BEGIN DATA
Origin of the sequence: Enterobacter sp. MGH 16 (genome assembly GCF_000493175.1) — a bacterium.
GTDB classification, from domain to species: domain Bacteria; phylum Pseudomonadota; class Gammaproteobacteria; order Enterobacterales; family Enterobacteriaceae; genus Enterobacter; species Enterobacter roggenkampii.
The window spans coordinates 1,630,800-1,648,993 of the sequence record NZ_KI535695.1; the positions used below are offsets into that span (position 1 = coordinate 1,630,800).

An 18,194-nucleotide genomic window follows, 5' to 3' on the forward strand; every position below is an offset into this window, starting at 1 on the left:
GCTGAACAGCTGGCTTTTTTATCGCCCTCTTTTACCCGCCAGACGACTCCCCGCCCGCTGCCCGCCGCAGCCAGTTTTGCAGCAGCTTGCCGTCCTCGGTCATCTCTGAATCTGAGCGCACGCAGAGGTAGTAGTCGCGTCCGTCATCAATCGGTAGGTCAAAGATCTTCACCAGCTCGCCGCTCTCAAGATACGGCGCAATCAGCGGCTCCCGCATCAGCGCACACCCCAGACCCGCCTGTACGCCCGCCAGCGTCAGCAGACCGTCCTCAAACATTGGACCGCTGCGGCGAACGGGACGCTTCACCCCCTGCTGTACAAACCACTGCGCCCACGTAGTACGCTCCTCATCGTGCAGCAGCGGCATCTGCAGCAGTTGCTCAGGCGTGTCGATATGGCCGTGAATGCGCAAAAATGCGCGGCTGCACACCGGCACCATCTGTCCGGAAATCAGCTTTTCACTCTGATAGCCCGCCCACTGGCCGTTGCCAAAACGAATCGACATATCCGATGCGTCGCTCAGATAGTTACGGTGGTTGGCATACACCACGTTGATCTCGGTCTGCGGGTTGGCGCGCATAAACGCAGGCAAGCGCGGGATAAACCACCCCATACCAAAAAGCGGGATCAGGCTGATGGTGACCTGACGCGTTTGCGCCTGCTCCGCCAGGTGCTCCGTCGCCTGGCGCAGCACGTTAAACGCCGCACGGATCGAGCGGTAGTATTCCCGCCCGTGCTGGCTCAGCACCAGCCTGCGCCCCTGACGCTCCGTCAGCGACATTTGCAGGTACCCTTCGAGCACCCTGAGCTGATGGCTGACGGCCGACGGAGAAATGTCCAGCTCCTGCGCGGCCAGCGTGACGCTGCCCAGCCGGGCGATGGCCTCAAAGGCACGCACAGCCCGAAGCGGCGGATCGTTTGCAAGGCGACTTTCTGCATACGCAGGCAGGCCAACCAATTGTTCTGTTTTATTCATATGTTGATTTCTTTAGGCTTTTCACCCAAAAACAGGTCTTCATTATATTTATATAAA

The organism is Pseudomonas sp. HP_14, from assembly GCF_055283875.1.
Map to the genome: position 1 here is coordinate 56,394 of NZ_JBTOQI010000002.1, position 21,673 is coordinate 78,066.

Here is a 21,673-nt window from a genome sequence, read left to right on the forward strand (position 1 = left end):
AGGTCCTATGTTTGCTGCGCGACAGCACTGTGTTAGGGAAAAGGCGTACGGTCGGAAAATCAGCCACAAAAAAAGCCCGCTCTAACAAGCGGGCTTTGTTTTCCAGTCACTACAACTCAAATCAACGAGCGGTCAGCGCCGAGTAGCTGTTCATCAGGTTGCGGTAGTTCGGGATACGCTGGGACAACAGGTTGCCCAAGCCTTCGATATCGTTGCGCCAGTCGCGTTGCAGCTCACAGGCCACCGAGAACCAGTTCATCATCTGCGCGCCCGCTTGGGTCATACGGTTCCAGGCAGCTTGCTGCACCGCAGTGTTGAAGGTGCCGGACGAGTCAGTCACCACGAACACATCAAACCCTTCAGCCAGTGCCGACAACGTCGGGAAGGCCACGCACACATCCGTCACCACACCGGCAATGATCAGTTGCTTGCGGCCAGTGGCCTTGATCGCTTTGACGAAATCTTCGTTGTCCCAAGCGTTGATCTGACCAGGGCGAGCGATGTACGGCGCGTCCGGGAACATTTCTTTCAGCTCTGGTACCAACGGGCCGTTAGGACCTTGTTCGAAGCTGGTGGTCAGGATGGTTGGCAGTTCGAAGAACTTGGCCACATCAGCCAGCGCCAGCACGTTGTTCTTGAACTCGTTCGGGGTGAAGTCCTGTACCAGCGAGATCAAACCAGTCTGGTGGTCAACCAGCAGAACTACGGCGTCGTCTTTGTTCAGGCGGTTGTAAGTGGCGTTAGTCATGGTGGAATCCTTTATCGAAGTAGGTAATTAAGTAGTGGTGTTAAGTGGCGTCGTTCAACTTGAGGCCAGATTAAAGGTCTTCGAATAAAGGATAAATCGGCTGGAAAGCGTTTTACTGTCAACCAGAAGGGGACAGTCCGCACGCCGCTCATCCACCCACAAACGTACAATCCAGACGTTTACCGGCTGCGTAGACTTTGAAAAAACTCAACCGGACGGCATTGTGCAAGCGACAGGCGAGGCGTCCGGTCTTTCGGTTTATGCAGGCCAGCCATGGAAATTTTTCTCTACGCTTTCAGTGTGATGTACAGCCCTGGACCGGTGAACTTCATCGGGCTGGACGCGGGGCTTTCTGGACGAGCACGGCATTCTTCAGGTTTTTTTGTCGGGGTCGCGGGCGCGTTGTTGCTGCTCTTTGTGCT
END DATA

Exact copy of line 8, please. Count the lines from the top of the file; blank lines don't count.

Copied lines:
Here is a 21,673-nt window from a genome sequence, read left to right on the forward strand (position 1 = left end):